Tony Blair's enduring interest in people who were famous when he was young has been revealed in the first ever published list of people who have dined at the taxpayers' expense at his official country residence.
Show business personalities who have enjoyed the hospitality of the Prime Minister and his wife include Cathy McGowan, who fronted Ready Steady Go, a popular television music show in the Sixties, and her partner, the singer Michael Ball.
There was also Jim Capaldi, the drummer of the Sixties rock group Traffic, and his wife, Anna, the former That's Life presenter Esther Rantzen, and the singer and broadcaster Des O'Connor. The Blairs have also played host to the former Spice Girl, Geri Halliwell. Guests from the world of sport include the former England footballer Trevor Brooking and the rowers James Cracknell and Sir Stephen Redgrave.
The list from the world of business includes the Tesco boss, Sir Terry Leahy, the theatre impresario Bill Kenwright, and Alain Dominique Perrin, whose luxury goods firm Richemont owns a large stake in British American Tobacco.
A handful of newspaper journalists and executives are also among the guests, notably Dominic Lawson, the editor of The Sunday Telegraph, and his wife, Rosa Monckton, the former Sun editor David Yelland, and the Guardian executive editor Albert Scardino, and Marjorie Scardino, head of the Pearson empire, which owns the Financial Times.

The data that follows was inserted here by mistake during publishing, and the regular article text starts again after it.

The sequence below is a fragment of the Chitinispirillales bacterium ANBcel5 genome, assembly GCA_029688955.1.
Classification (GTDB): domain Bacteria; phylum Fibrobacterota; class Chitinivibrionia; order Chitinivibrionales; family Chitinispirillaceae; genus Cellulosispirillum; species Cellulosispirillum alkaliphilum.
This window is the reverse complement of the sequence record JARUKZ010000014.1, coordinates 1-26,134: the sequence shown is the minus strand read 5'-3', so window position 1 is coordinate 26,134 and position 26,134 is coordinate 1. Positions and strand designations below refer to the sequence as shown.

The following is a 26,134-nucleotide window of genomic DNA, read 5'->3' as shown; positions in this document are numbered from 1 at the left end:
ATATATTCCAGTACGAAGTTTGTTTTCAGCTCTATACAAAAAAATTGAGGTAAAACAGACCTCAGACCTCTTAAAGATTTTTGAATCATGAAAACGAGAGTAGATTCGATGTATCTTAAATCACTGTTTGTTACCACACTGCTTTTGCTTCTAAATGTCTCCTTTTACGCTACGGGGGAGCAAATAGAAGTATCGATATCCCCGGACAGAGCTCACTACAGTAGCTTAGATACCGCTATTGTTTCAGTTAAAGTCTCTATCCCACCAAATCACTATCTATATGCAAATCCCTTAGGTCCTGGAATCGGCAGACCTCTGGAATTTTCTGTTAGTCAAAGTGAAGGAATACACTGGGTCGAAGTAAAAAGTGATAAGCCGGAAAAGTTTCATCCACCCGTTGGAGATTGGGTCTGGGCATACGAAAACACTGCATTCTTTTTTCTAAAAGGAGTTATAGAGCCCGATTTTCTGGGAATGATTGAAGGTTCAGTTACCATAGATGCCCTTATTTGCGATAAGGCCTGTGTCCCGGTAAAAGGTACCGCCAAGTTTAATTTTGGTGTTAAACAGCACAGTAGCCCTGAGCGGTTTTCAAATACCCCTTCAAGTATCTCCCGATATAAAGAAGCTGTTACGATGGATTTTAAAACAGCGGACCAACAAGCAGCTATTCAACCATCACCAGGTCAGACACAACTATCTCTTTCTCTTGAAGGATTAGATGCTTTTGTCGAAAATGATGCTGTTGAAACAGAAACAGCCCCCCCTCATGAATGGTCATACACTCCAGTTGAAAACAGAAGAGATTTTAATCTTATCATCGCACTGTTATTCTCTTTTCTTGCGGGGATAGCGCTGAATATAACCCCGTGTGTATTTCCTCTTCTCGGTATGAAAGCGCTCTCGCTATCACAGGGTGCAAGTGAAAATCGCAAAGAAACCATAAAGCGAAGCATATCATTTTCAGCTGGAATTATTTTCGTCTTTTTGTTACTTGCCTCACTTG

The Chequers guest list was one of the last government secrets to be extracted form the government before a change in the Freedom of Information Act came into effect yesterday, making disclosure obligatory except where the government department concerned can give a defensible reason for secrecy.
The list was passed to the Liberal Democrat MP, Norman Lamb, who first asked for it almost two years ago. Lamb appealed to the parliamentary ombudsman, Ann Abraham, to intervene in April 2003, after Blair had refused to answer a parliamentary question on whom he had received at Chequers.
She overruled stiff resistance from the civil service on the grounds that there is a "strong public interest" in knowing who is entertained at Chequers because the cost is met from public funds. The ruling did not cover those who have had meetings with the Prime Minister but have not been fed there.
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